A device that counts and records the number of events experienced by an individual cell could have many uses in experimental biology and biotechnology. Here, we report a DNA-based 'latch' that switches between two states upon each exposure to a repeated stimulus. The key component of the latch is a DNA segment whose orientation is inverted by the actions of ϕC31 integrase and its recombination directionality factor (RDF). Integrase expression is regulated by an external input, while RDF expression is controlled by the state of the latch, such that the orientation of the invertible segment switches efficiently each time the device receives an input pulse. Recombination occurs over a time scale of minutes after initiation of integrase expression. The latch requires a delay circuit, implemented with a transcriptional repressor expressed in only one state, to ensure that each input pulse results in only one inversion of the DNA segment. Development and optimization of the latch in living cells was driven by mathematical modelling of the recombination reactions and gene expression regulated by the switch. We discuss how N latches built with orthogonal site-specific recombination systems could be chained together to form a binary ripple counter that could count to 2N - 1.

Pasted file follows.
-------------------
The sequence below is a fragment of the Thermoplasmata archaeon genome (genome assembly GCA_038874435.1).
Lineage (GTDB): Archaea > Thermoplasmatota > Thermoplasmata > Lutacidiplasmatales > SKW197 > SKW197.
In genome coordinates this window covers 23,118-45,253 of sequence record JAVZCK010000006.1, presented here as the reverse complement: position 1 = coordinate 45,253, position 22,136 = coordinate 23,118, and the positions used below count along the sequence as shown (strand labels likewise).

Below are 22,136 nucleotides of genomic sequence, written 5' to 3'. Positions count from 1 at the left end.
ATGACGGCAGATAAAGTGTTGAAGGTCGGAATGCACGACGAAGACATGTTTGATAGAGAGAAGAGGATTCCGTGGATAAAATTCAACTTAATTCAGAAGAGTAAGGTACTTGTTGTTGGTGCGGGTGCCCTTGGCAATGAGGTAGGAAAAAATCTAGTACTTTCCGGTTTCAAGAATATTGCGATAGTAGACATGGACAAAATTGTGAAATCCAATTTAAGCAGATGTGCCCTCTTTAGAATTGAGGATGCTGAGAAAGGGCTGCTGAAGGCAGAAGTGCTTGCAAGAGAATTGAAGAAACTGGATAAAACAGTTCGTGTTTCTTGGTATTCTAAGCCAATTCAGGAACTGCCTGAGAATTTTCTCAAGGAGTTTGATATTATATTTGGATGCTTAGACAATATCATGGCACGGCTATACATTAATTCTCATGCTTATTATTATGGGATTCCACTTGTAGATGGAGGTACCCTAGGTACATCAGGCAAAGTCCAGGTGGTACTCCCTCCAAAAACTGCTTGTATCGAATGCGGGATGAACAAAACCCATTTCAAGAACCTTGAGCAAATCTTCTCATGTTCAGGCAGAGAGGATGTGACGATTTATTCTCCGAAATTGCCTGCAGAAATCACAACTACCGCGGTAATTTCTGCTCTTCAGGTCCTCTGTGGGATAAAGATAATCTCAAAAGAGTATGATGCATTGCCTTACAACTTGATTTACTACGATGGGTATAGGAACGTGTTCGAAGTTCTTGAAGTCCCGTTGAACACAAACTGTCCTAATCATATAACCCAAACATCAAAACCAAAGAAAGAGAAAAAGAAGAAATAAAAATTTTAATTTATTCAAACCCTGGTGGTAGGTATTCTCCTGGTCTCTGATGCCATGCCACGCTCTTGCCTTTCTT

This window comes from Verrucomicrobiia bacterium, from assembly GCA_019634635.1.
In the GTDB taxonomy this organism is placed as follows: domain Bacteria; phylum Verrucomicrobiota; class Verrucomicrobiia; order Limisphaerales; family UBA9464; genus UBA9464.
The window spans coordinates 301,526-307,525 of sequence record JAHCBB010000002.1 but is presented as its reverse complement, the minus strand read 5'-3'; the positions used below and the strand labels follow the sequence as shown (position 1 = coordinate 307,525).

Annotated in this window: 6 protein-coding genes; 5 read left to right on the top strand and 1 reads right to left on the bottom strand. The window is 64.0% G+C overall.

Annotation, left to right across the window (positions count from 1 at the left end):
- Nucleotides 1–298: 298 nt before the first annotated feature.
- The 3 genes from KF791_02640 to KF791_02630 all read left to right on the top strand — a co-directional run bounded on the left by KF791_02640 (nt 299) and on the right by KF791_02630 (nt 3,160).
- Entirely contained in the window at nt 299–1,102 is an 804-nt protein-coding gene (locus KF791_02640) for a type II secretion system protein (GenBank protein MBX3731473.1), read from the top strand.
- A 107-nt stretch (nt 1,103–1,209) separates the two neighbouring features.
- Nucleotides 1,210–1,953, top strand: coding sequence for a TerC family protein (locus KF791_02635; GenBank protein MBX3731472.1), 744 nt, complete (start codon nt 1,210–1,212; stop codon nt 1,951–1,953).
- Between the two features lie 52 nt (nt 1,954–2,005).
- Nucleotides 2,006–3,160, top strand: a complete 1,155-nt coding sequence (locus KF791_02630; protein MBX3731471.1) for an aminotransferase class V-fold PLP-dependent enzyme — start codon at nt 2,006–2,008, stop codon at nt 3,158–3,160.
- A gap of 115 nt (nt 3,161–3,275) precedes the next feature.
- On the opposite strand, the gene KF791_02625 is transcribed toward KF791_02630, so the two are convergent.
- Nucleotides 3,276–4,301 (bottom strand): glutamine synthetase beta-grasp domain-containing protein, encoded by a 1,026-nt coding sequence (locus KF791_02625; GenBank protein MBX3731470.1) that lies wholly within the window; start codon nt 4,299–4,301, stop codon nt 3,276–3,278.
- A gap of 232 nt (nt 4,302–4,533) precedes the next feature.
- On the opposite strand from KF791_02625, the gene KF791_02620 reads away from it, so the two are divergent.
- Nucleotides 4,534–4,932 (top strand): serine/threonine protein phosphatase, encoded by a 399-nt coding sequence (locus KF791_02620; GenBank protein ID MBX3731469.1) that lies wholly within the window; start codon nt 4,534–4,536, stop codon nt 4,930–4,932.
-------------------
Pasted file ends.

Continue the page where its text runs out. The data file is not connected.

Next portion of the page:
© The Author(s) 2019. Published by Oxford University Press on behalf of Nucleic Acids Research.